The Mavs Locker Room: After the recent skid, all the Mavericks were looking for was something positive to hang their hat onto while coming into the Spurs game. They did that with their six-point win in Oakland against the Warriors, despite being down 18 points on two separate occasions during the game.

The resident Mavs cheerleader Jason Terry summed up the team’s growing confidence after the win:

"It's tremendous,’’ Terry said.

The Spurs Locker Room: Even for the team with the best record in the league, things aren’t going to be rosy after a 30-point loss. Naturally, in a very Popovich-esque way, Coach Pop spun a terrible loss into a more positive light.

"We made a lot of shots in San Antonio and they made a lot of shots here," said Popovich. "What goes around comes around."

Either way, big win or bad loss, any idea that the Spurs won’t be ready for a division game against their rivals should be dismissed immediately. San Antonio has also had four days to sit and stew on that loss, so they’ll be rested and ready to get that bad taste out of their mouths.

Spur of Note: Tony Parker. Since he returned from an injury that was supposed to keep him out two-to-three weeks (he missed only two games) Tony Parker has been on a tear. He’s on a tear to the extent that he is scoring 19.6 points a game, shooting 58 percent, and dishing 5.8 assists. It’s usually Manu Ginobili who does the most damage in matchups with the Mavs, but it will be interesting to see how Parker and his current form affect this one.

Mav(s) of Notes: Rodrigue Beaubois. The Spurs haven’t seen Roddy B since he nearly shocked them by willing the Mavs to a win during Game 6 of last year’s playoff series. You can bet that San Antonio will be more ready for the quick Frenchy now than they were last year, but some of what Roddy does cannot be game-planned against. Watch and see if Roddy B can carry over his influence from last year to this game.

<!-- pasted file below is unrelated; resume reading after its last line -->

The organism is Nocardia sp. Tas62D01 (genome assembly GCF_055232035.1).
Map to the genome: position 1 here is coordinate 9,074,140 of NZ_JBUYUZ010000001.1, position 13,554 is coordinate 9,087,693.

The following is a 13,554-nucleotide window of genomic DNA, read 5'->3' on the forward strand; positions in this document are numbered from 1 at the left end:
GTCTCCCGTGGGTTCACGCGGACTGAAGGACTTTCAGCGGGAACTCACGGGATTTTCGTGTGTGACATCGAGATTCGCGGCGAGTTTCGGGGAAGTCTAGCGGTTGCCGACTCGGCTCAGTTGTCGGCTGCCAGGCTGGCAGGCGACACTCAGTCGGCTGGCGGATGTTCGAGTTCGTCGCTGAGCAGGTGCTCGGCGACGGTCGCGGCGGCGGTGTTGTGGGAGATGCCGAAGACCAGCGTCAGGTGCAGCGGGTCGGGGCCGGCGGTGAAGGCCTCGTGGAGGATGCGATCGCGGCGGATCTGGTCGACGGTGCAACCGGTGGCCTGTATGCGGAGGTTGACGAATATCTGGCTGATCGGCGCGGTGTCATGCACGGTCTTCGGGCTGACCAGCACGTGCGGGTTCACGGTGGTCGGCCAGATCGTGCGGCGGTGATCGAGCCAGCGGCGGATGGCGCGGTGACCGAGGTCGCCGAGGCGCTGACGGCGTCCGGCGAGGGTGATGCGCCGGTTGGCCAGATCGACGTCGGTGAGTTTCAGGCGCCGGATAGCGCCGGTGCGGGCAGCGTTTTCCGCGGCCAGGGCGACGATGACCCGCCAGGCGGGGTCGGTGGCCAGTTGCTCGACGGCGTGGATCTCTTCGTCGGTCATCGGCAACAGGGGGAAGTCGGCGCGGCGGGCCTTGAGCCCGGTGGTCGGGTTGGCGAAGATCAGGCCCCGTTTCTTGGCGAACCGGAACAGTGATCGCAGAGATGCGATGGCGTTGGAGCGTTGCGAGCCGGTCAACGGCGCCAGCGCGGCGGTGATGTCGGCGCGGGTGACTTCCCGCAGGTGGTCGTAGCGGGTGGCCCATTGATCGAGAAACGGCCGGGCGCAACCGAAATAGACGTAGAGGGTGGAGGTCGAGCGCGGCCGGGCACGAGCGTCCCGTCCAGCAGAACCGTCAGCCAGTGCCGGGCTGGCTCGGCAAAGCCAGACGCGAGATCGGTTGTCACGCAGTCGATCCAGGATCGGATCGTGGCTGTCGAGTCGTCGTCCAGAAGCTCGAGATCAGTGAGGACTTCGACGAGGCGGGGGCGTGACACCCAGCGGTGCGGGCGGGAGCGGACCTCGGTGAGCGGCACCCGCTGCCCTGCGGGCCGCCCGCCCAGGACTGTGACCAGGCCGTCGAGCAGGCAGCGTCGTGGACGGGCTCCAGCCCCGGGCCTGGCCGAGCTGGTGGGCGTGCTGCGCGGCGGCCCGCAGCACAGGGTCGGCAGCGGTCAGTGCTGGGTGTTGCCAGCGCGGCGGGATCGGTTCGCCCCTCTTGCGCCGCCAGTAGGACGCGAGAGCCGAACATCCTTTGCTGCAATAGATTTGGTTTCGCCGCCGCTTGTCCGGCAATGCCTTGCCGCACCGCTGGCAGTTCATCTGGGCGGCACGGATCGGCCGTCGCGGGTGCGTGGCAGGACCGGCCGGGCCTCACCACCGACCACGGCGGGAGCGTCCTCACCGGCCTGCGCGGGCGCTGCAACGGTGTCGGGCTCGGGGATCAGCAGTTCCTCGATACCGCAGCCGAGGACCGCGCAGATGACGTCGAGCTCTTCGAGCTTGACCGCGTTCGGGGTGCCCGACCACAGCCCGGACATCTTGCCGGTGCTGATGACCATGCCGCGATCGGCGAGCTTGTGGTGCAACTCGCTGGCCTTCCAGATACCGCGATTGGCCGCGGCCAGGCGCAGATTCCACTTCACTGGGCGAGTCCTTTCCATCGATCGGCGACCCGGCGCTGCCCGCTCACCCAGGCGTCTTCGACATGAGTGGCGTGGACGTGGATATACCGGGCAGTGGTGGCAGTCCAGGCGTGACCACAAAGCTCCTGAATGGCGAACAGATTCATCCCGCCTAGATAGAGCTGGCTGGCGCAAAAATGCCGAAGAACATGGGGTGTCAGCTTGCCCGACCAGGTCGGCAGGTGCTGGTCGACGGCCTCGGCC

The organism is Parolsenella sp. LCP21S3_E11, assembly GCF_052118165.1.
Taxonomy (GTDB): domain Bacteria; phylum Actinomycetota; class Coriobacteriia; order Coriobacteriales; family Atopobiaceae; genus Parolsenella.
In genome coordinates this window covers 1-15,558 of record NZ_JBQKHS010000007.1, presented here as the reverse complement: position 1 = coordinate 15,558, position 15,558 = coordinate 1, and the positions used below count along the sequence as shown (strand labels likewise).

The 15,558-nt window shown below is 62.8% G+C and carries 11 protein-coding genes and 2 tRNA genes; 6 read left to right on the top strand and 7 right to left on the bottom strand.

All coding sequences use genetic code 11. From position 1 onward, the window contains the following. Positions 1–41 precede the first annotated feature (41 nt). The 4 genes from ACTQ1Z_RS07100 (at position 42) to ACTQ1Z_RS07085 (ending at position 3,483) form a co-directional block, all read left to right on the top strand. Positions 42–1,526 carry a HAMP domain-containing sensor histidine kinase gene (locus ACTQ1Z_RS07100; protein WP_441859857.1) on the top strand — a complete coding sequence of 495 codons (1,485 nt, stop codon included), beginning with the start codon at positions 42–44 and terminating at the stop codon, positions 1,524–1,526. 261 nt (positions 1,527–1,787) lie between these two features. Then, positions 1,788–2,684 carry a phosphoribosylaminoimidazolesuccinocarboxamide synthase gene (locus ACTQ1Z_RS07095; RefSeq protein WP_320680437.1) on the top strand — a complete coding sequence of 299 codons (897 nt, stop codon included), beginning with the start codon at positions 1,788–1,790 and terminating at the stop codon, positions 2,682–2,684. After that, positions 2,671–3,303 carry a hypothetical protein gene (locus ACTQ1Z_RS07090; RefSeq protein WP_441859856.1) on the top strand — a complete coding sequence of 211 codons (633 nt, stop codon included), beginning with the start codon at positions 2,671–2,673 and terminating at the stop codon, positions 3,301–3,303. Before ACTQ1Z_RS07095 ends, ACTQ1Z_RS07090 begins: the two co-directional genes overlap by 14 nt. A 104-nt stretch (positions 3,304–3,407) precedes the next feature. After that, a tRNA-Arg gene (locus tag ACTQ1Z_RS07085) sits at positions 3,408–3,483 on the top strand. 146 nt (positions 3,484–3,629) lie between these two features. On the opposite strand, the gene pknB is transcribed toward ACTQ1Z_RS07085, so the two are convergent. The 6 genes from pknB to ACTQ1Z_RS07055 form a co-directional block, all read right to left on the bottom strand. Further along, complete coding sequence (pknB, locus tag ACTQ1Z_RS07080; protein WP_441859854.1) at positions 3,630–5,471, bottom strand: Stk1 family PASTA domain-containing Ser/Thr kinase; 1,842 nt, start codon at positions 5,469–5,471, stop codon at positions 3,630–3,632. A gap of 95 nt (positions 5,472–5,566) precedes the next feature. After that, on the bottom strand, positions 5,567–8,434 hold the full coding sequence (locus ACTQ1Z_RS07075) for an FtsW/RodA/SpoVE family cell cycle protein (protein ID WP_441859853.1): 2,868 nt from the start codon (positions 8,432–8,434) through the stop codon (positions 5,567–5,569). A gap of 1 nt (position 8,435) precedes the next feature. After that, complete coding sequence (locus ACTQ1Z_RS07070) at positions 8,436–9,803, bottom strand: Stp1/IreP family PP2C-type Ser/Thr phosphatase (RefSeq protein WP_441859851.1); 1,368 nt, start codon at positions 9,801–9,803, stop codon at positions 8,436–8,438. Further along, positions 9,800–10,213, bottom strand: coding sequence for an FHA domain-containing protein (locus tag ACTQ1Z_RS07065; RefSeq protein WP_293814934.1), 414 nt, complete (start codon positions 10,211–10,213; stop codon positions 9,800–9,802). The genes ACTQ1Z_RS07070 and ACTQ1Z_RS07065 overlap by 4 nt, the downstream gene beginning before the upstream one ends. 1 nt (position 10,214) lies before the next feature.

Tyson Chandler. Tyson Chandler was brought in for two reasons: One, to bring defensive energy to a team in dire need of it and two, to guard Tim Duncan types in the low post. There were multiple times in the last few meetings were Duncan took Tyson to the post and might as well have been taking him to the wood shed with how bad he beat him. The Mavs odds of winning games (and Western Conference Finals?) against the Spurs increase dramatically if Chandler can be an effective defender of Duncan in the post.

Projected Lineups: Fish joins Coop on 103.3 ESPN Radio at6:30. Tipoff in Dallas at 7:30 pm. Stars will be out in the front row (we're hooking up with NFL legend Tim Brown! Namedropping!) It is unknown at this point whether or not Brendan Haywood or Peja Stojakovic will be available for the Mavericks, so we will work under the assumption that they will not. The Marion/Terry bench substitution pattern is important to Dallas’ success, so we’ll assume Rick Carlisle will roll the dice with Corey Brewer one more time.

Spurs: Tony Parker, Manu Ginobili, Richard Jefferson, Tim Duncan, Antonio McDyess

Mavs: Jason Kidd, Rodrigue Beaubois, Corey Brewer, Dirk Nowitzki, Tyson Chandler

Note: Operating under this projected lineup, the average age of starter in this game is 30.6 years old. That has to be one of the oldest collective NBA lineups ever. … but one of these groups is about to get a feel-young-again boost.

In-game tonight on Twitter? Get you some @kevinbrolan, @mdug and @FishSports